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Notes from ClickerExpo Portland: Saturday

In case you missed them, here are my notes from the Friday sessions.

Look Away From the Dog, Theresa McKeon

This session was intended for professional trainers who wanted to learn more about human body language and how to be a better instructor. Even though I don’t fall into that category I’m glad I went! Apparently dogs and humans have very similar body language signals for stress. Who knew?! We both yawn, make ourselves smaller (crossed arms), appear menacing (crossed arms), humans tuck their thumbs while dogs tuck their ears, flick tongues, smile, cough/sneeze, face smash, blink excessively, and shake off the body.

What a Cue Can Do, Kathy Sdao; lab with Sarah Owings

Pretend your learner is a walrus; you can’t compel a walrus!

A really common practice is to use the cue during praise, such as “good Sit!” A cue signals that “reinforcement is available if you perform this behavior right now.” When we use the cue in praise we think the cue is a label, but dogs don’t use labels. For them it signals movement, and they can’t move into the required position if they’re already in it. If you use the cue during praise it reduces the effectiveness of the cue and confuses the dog.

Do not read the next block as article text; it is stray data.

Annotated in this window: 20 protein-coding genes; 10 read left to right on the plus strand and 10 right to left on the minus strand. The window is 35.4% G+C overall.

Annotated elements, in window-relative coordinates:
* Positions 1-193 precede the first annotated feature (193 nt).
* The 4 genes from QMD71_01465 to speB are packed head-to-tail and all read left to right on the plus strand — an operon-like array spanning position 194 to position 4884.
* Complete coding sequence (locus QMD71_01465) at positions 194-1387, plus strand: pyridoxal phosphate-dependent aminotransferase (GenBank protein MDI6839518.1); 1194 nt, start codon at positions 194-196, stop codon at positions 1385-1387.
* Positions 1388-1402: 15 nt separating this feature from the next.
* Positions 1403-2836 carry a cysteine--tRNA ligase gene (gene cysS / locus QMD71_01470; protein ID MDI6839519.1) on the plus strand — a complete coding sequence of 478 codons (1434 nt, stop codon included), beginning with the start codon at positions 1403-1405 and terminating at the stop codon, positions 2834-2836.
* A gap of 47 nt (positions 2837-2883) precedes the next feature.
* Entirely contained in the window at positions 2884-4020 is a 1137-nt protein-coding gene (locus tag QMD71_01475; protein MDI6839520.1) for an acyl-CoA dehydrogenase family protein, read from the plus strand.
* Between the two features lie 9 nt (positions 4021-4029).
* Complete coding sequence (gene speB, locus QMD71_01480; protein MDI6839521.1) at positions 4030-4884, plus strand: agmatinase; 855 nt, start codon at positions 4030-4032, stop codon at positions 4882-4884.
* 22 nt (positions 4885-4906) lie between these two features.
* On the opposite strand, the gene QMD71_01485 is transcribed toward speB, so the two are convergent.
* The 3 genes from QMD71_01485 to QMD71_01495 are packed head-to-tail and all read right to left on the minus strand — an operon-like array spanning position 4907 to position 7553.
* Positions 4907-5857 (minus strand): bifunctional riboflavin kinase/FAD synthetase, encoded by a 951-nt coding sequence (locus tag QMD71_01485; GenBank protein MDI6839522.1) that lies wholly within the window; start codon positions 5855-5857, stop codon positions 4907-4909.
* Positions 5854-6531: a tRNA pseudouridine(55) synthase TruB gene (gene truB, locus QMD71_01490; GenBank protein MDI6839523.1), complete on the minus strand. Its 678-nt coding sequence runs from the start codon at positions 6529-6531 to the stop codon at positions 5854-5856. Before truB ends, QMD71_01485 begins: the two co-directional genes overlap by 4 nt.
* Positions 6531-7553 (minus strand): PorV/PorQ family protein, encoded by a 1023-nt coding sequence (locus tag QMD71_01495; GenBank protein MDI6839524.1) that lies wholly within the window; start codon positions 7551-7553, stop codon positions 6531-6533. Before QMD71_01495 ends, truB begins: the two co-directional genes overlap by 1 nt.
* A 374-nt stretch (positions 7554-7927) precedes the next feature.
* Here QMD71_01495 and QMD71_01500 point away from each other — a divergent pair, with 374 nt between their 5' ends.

Something I hadn’t even thought about is that learning a cue is a behavior! It requires practice for understanding. This goes for both the teacher and the learner; with enough time both will understand the process with fluency. I needed to hear this since I’ve been bad about putting behaviors on cue and now I’ll have more patience with myself and the dogs.

In the lab Sarah emphasized several things that will clean up our training and encourage clean loops. First, reward in the same location to reduce the search for food. This way the dog returns more quickly to the game instead of snuffling about. Second, reward away from you, you’re hard to leave! This way the dog will naturally return to the object (we were shaping) as they turn back toward you. Third, ritualize your training so your dog can predict what’s going to happen. Fourth, after you have a clean loop work on stimulus control with this strategy: feed the dog’s face for a few seconds, cue the behavior just before they do it, click/treat when they do it correctly, then feed their face again. This encourages the dog to pause in between behaviors so you don’t create a behavior chain.

Loopy Training, Alexandra Kurland

People at Expo threw around the word “loopy” like it was common knowledge. I have to admit I’d never heard of the concept until Expo. Loopy training basically means that you have a very consistent and fluent “loop” of behavior-click-reward-behavior-click-reward. You can see this in the Kay Laurence video below; this is what loopy looks like.